Motoexotica Classic Cars
2340 Cassens Dr.
St. Louis, MO
St. Louis, MO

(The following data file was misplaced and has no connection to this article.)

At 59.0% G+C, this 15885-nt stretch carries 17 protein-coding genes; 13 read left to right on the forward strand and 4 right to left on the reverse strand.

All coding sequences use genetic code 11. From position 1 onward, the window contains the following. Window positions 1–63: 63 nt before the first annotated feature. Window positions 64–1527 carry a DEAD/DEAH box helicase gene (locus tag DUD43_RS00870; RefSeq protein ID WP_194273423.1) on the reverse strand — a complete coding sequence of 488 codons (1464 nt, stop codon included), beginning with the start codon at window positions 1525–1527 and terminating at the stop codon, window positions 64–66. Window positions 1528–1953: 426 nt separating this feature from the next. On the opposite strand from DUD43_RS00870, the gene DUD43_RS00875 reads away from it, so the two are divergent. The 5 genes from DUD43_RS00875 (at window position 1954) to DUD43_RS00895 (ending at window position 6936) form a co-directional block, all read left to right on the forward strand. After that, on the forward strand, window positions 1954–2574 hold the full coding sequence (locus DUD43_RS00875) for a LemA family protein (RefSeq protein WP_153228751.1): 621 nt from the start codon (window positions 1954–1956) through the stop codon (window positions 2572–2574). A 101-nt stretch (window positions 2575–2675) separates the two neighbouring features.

1957 Austin-Healey 100-6 BN4 2+2 Roadster Normal 0 false false false EN-US JA X-NONE Full restoration done by Healey Motor Works in Santa Barbara, CaliforniaLeft-hand driveOriginal Colorado Red exterior with original black leather 2+2 seating, black folding soft-top and green interiorMatching numbers C-series 2.6L OHV inline six-cylinder engine with twin SU H4 carburetorsFour-speed manual transmission with a Laycock electronic overdrive, 3.91 gearing and a Borg & Beck single dry-plate clutchHypoid bevel rear axle, Girling hydraulic drum brakes and 48-spoke wire wheelsLaminated windscreen, heater, foglights and optional, super rare cigarette lighterDocumentation includes British Motor Heritage Trust CertificateComes out of the Blackhawk Museum in Danville, CA The second model of the so-called "Big Healey" triad, this roadster underwent restoration at Healey Motor Works in Santa Barbara, California. It was originally made in Longbridge, England. Dressed in its original Colorado Red, the paint and trim are in overall very good order. The two-seater's bodywork is solid and straight, the engine bay is extremely tidy while the car area is tidy and has another wire wheel mounted on a full-size spare within. The car's wraparound chrome bumpers fit tightly to the body and look great. A pair of foglamps perch above the front bumpers. This example also has a laminated windscreen and a black, snap-on tonneau cover that lets the driver pilot the car solo. Rolling on Michelin radials, size 165SR15 at every corner, each tire is mounted on a 48-spoke wire wheel. The wheels are in good, original order while the tires are in very good condition. Underhood is a matching numbers C-series OHV 2.6L straight six-cylinder engine with dual SU H4 carburetors. This motor is married to a four-speed manual transmission with a Laycock overdrive for third and fourth gears, which makes for more relaxed driving at higher speeds. There's also a Borg and Beck single dry-plate clutch. Out back is a hypoid bevel rear axle and Girling hydraulic drum brakes all around. Inside, there are four seats, upholstered in black vinyl with white piping. The front buckets look great while the rear seats are ideal for children, pets or objects. The contrasting carpet is in satisfactory condition while the three-spoke, banjo-string steering wheel looks great. The instrument panel looks great, while the inner door panels are in good, original shape. One seldom-seen option on this car is the cigarette lighter. A heater and a floor-mounted shift lever completes the interior. The blueprint for what became the Austin-Healey 100 was formed on a trip to America; as Donald Healey later recalled, "I wanted to produce a very fast everyday road car with genuine sporting characteristics, capable of 100 MPH." Affordability and economic maintenance were also part of the brief, and today, those same virtues are equally appealing. From 1953 to 1968, more than 90 percent of the 70,000 produced went to the U.S., yet the rugged Austin-Healey was still the quintessence of a very British sports car, acquitting itself with distinction on the car-breaking international rallies of the day and equally rewarding for fast-paced touring. Somewhat raw and spartan in its initial four-cylinder form, the six-cylinder 100-6 BN4 of 1956 added welcome refinement. The wheelbase was lengthened by two inches to allow for occasional rear seats, weatherproofing was much improved with a fixed laminated windshield and better sealed side curtains and the comfort of the cabin was improved, with a padded dash among the enhancements. On the exterior were lockable door handles and the styling was also tidied up with a larger oval grille and air scoop on the hood. The new, more powerful six-cylinder was more flexible and smoother, with better low-down torque. This 1957 example features the welcome optional Laycock overdrive on third and fourth gears for relaxed high-speed touring. An unusual feature is the rare cigarette lighter. The overall appearance is pleasingly standard with painted wire wheels and a proper plastic-rimmed banjo-strung steering wheel. Among the many highlights for the 100-6 was the time standard-bodied cars took the Manufacturers' Team Prize at Sebring in 1958, as well as an epic 10,000-mile, four-day record run averaging 97 MPH at Montlhery, France. Those very same virtues that Donald Healey espoused all those years ago apply just as much today, for the brawny Healey delivers real performance in a no-nonsense package that is easier to own than many rivals. Documentation includes British Motor Heritage Trust Certificate. Competition to this Austin-Healey in 1957 included AC's Ace, BMW's 503 Cabriolet, Mercedes-Benz's 190 SL and
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